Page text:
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Nightbot Security Incident - July 29, 2019

What happened?

On July 29 we became aware that a cache database instance was exposed to the public internet after a maintenance task completed on July 28. Due to this, data temporarily in this database may have been compromised. After thorough investigation we have concluded that user data was most likely not compromised. But, in the best interest of security and transparency we have revoked any secrets that may have been exposed and have published notice of this incident. Since Nightbot does not store passwords, there is no need to change any passwords.

Who was potentially affected?

Users in any of the following conditions between Jul 28 2019 18:41:29 GMT-0700 and Jul 29 2019 09:04:00 GMT-0700

  • Active chats (meaning messages being sent or received to their chat) on Twitch, YouTube, and Discord
  • Joined Nightbot to their chat on Twitch, YouTube, and Discord
  • Parted Nightbot from their chat on Twitch, YouTube, and Discord
  • Deleted their Nightbot account (which parted Nightbot from their chat)
  • Sent a message through Nightbot’s API

What was potentially exposed?

  • User Nightbot channel settings
  • User Twitch and YouTube API access tokens used by some Nightbot commands
  • User Email addresses (affecting only users who registered prior to Feb. 20, 2016)
    • Side note: If we had your email stored we have emailed you a notice of this incident and your email has been purged from our database.

What do I need to do?

No action should be required on your behalf. We have expired all secrets, and any email addresses still stored in our database have been deleted.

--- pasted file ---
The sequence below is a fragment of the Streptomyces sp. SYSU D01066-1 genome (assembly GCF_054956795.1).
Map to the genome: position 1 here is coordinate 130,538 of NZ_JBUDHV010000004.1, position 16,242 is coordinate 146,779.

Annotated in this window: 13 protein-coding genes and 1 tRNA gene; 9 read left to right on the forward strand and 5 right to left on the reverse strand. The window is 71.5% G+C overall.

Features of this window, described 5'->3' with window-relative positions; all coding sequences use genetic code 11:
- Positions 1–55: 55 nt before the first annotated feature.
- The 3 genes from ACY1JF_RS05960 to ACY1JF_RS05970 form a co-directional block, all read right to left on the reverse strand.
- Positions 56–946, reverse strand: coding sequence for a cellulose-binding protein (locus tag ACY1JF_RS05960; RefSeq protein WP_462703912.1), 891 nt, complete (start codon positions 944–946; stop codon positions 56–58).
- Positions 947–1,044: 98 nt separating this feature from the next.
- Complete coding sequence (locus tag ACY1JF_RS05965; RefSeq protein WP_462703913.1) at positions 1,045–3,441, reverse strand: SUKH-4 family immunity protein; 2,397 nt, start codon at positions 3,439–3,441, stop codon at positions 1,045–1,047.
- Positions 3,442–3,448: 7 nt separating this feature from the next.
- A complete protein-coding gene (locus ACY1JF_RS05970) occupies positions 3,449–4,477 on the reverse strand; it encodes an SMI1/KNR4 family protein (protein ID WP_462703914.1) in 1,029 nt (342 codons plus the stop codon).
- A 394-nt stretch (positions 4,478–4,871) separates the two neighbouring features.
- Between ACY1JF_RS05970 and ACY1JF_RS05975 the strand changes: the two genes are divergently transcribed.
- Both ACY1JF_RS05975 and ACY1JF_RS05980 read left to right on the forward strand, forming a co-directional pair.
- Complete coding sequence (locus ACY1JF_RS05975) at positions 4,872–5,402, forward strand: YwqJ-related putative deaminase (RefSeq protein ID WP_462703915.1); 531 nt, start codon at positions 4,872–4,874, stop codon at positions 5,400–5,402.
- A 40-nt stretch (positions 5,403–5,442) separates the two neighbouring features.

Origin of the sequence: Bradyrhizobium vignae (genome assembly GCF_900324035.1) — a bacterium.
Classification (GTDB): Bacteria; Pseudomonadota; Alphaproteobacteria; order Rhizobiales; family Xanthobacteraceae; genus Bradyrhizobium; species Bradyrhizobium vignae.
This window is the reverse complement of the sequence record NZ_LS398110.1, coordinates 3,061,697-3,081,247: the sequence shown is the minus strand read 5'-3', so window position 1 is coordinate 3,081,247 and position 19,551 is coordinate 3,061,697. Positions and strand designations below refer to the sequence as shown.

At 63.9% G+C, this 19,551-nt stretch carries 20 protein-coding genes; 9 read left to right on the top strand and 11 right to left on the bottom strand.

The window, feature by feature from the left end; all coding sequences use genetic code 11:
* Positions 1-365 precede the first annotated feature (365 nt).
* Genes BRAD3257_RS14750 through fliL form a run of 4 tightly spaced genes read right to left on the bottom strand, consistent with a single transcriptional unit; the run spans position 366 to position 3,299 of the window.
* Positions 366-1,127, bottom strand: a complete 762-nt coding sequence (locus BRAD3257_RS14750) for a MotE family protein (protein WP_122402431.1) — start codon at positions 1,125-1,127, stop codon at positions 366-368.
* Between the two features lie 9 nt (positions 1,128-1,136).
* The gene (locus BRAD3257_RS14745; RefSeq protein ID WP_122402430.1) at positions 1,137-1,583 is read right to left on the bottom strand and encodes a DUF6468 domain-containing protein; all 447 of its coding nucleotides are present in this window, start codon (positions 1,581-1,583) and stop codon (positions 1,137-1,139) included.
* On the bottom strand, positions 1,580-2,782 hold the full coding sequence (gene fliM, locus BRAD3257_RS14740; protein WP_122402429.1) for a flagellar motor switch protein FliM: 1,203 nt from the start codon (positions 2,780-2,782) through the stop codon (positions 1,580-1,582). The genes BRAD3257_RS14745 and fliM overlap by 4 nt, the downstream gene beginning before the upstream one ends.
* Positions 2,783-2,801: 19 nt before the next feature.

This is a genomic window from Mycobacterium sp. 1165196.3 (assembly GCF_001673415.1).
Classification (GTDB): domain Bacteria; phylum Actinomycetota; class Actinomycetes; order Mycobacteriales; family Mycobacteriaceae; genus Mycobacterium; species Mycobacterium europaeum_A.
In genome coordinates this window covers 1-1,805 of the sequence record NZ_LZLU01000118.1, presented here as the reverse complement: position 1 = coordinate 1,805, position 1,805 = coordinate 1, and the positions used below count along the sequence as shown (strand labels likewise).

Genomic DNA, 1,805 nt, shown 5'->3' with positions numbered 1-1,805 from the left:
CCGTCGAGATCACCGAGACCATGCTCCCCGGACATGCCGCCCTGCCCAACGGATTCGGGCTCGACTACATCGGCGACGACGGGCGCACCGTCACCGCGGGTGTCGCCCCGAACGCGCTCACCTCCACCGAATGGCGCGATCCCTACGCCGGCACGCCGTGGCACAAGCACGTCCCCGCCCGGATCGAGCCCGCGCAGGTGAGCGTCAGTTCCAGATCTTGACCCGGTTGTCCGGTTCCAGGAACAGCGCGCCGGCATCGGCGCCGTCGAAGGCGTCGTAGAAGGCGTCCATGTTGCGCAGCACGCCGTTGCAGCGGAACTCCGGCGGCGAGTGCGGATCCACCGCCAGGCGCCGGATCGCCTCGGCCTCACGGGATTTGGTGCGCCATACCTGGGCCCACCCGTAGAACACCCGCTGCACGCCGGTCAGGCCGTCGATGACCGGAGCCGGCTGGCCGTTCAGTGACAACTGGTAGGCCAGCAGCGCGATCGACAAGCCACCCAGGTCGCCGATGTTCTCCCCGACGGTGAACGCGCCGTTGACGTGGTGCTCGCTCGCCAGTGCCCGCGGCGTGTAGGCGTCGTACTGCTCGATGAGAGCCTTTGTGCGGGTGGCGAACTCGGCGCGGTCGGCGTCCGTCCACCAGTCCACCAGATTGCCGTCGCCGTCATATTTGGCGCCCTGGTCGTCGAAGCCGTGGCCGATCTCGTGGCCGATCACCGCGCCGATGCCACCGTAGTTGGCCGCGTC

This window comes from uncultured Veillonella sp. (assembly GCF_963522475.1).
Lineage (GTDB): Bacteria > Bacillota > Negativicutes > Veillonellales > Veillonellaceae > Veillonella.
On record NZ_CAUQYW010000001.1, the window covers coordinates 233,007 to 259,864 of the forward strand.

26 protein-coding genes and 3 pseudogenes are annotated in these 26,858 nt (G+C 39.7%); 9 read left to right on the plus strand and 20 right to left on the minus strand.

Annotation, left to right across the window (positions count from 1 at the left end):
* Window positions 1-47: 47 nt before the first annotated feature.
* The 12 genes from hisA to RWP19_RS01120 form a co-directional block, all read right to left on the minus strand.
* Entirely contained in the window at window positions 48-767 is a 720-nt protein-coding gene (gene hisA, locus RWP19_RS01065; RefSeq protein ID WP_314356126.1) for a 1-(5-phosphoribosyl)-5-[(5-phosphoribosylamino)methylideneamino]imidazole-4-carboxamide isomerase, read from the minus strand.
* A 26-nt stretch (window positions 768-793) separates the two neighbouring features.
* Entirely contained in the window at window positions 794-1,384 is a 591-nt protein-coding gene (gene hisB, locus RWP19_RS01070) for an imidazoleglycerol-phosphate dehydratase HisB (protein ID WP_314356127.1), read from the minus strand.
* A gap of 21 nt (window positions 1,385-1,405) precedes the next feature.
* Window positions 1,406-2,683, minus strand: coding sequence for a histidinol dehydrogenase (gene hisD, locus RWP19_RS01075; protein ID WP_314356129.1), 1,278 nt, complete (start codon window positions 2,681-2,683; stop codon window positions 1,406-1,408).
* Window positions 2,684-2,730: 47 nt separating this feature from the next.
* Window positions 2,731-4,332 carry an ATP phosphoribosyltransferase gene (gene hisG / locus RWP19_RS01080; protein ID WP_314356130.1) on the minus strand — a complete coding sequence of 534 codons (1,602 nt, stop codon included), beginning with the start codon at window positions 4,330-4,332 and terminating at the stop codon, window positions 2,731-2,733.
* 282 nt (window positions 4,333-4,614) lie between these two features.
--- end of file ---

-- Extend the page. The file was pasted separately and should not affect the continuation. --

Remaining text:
If you have a want to know the technical details, below is the timeline of events.

Technical Timeline of Events
  • Jul 28 2019: Infrastructure work for Nightbot was occurring throughout the day to integrate private networking between servers in preparation for some relocation of services to multiple servers. Part of this work was upgrading and relocating MongoDB, the primary database used by Nightbot, to new infrastructure in this type of configuration.
  • Jul 28 2019 19:41:29 GMT-0700: Nightbot’s master node, which used to host both redis and a MongoDB instance, had its firewall configuration updated to remove MongoDB from its firewall. Due to misconfiguration this inadvertently opened up Redis, the caching database used by Nightbot, to the public internet too.
  • Jul 29 2019 05:40:00 GMT-0700: Something connected to Redis.
  • Jul 29 2019 05:40:00 GMT-0700: “FLUSHALL” was executed on the Redis database, which effectively deletes all the data from it.
  • Jul 29 2019 05:40:00 GMT-0700: Redis key(s) inserted for a cronjob
  • Jul 29 2019 05:40:00 GMT-0700: Redis data directory reconfigured to /var/spool/cron/
  • Jul 29 2019 05:40:00 GMT-0700: Redis data file reconfigured to root
  • Jul 29 2019 05:40:00 GMT-0700: “SAVE” was executed, which attempted to persist the key(s), but fails since Redis does not have permissions to write to cron spool.
  • Jul 29 2019 05:40:00 GMT-0700: Redis begins to fail to save repeatedly
  • Jul 29 2019 05:42:00 GMT-0700: Redis is configured to stop accepting new keys
  • Jul 29 2019 06:42:00 GMT-0700: Redis keys from the period of 05:40:00 to 05:42:00 are evicted from cache. Cache is now empty apart from attacker’s cronjobs
  • Jul 29 2019 08:45:00 GMT-0700: Investigation begins into Nightbot outage (Nightbot has been offline since 05:42:00 for most users, though some still had access until 06:42:00 due to cache existence, including our monitoring account).
  • Jul 29 2019 09:00:00 GMT-0700 (approx): Redis is determined to be the cause of outage. Logs indicated failure to save database. It is determined Redis must have been compromised.